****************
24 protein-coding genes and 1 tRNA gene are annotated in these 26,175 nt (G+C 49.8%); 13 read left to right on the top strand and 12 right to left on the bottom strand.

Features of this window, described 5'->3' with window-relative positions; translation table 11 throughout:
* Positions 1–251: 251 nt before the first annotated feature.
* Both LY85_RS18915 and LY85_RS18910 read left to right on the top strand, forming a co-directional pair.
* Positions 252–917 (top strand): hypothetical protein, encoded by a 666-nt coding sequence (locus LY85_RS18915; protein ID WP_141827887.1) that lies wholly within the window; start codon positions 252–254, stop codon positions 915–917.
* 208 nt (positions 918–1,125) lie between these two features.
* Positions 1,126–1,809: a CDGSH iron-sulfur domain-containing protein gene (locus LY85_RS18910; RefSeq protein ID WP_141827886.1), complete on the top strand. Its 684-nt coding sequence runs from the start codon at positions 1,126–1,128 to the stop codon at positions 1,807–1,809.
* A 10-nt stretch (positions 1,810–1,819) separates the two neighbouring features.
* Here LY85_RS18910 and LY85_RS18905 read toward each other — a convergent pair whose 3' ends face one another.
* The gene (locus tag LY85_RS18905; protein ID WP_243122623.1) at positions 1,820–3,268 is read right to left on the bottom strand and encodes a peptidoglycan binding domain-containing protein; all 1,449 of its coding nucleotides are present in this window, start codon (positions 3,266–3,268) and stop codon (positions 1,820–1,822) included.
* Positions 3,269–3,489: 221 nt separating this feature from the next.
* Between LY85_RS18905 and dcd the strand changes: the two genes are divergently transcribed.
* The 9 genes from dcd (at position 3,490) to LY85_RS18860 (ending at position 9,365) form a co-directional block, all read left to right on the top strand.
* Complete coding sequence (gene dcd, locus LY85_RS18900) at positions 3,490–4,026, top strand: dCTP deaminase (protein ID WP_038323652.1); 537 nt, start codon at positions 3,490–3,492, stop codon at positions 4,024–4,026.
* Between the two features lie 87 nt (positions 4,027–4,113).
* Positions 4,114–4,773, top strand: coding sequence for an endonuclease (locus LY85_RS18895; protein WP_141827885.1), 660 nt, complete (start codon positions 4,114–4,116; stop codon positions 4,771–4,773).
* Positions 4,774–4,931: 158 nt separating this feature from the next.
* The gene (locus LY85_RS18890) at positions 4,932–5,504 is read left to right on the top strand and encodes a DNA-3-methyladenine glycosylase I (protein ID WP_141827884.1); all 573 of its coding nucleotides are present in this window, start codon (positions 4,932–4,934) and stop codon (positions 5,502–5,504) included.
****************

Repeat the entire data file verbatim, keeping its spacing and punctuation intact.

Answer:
24 protein-coding genes and 1 tRNA gene are annotated in these 26,175 nt (G+C 49.8%); 13 read left to right on the top strand and 12 right to left on the bottom strand.

Features of this window, described 5'->3' with window-relative positions; translation table 11 throughout:
* Positions 1–251: 251 nt before the first annotated feature.
* Both LY85_RS18915 and LY85_RS18910 read left to right on the top strand, forming a co-directional pair.
* Positions 252–917 (top strand): hypothetical protein, encoded by a 666-nt coding sequence (locus LY85_RS18915; protein ID WP_141827887.1) that lies wholly within the window; start codon positions 252–254, stop codon positions 915–917.
* 208 nt (positions 918–1,125) lie between these two features.
* Positions 1,126–1,809: a CDGSH iron-sulfur domain-containing protein gene (locus LY85_RS18910; RefSeq protein ID WP_141827886.1), complete on the top strand. Its 684-nt coding sequence runs from the start codon at positions 1,126–1,128 to the stop codon at positions 1,807–1,809.
* A 10-nt stretch (positions 1,810–1,819) separates the two neighbouring features.
* Here LY85_RS18910 and LY85_RS18905 read toward each other — a convergent pair whose 3' ends face one another.
* The gene (locus tag LY85_RS18905; protein ID WP_243122623.1) at positions 1,820–3,268 is read right to left on the bottom strand and encodes a peptidoglycan binding domain-containing protein; all 1,449 of its coding nucleotides are present in this window, start codon (positions 3,266–3,268) and stop codon (positions 1,820–1,822) included.
* Positions 3,269–3,489: 221 nt separating this feature from the next.
* Between LY85_RS18905 and dcd the strand changes: the two genes are divergently transcribed.
* The 9 genes from dcd (at position 3,490) to LY85_RS18860 (ending at position 9,365) form a co-directional block, all read left to right on the top strand.
* Complete coding sequence (gene dcd, locus LY85_RS18900) at positions 3,490–4,026, top strand: dCTP deaminase (protein ID WP_038323652.1); 537 nt, start codon at positions 3,490–3,492, stop codon at positions 4,024–4,026.
* Between the two features lie 87 nt (positions 4,027–4,113).
* Positions 4,114–4,773, top strand: coding sequence for an endonuclease (locus LY85_RS18895; protein WP_141827885.1), 660 nt, complete (start codon positions 4,114–4,116; stop codon positions 4,771–4,773).
* Positions 4,774–4,931: 158 nt separating this feature from the next.
* The gene (locus LY85_RS18890) at positions 4,932–5,504 is read left to right on the top strand and encodes a DNA-3-methyladenine glycosylase I (protein ID WP_141827884.1); all 573 of its coding nucleotides are present in this window, start codon (positions 4,932–4,934) and stop codon (positions 5,502–5,504) included.